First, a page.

A focus on fact-checking in American journalism was spurred on by yellow journalism and muckraking practices of the late 19th century and early years of the 20th century. The Bureau of Accuracy and Fair Play that was founded in 1913 had the assignment to “correct carelessness and to stamp out fakes and fakers”. It served […]
The name John Hancock is synonymous with one’s signature. He was the first person to sign the Declaration of Independence and legend has it that he purposely made his signature large and legible, so that King George III would be sure to read it clearly. Born on January 23, 1737 in Braintree (now Quincy), Province of Massachusetts […]
One of the signers of The Declaration of Independence and an organizer of the Boston Tea Party, it is clear that Samuel Adams was a staunch opponent of Great Britain. He was born in Boston, Massachusetts on September 27, 1722 and President John Adams was his second cousin. He was a graduate of Harvard and went […]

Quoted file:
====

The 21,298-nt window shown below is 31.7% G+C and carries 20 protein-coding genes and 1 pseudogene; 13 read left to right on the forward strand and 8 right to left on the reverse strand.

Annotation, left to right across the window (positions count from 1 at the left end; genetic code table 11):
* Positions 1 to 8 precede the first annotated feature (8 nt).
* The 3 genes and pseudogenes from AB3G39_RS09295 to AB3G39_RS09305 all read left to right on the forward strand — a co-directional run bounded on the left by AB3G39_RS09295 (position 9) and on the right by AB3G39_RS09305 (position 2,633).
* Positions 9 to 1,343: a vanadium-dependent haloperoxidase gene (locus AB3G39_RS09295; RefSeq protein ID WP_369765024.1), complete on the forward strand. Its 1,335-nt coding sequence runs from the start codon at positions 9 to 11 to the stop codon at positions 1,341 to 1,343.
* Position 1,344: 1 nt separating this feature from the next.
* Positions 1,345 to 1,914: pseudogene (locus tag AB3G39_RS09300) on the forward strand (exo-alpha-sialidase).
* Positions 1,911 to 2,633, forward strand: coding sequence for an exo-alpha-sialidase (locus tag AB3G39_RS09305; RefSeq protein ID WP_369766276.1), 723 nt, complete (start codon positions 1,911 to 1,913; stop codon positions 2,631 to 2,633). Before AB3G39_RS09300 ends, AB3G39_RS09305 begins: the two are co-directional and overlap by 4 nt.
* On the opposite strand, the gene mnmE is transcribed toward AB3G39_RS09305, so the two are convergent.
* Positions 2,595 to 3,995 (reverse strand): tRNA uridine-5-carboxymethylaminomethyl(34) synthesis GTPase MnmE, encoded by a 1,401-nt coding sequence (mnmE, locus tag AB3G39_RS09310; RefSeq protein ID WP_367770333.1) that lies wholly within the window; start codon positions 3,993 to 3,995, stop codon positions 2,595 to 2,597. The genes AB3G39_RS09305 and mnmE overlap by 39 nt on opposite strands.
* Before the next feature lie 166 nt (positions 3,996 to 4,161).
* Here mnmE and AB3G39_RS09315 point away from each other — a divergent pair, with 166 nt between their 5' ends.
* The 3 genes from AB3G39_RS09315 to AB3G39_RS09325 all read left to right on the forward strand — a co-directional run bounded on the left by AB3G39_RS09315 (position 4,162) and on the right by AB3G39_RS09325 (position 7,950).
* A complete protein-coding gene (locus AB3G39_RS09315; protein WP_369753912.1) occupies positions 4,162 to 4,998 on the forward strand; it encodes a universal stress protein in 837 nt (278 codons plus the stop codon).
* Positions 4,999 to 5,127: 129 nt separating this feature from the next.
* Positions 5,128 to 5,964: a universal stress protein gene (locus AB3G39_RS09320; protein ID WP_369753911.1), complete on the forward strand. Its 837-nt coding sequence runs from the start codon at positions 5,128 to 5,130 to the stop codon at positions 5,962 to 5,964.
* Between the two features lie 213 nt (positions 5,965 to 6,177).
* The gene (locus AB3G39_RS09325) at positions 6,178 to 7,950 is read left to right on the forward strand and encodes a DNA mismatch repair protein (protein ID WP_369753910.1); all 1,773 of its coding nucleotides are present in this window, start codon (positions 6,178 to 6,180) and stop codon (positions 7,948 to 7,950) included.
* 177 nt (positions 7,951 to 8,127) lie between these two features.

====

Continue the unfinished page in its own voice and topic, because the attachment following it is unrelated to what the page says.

On April 18, 1775, it was Dr. Joseph Warren who instructed Paul Revere to alert Adams and Hancock that the British Army was on the way to arrest them. On a borrowed horse Revere set out as messenger on his famous ride from Charlestown to Lexington.
Texas was once a Mexican state, when a push for independence from within became strong; a desire to be free from the rule of the Mexican government. Colonel William Travis was seen as a vital leader of this uprising. The Texas revolution began in 1835 and in February of 1836 Travis was appointed as a lieutenant colonel of the San […]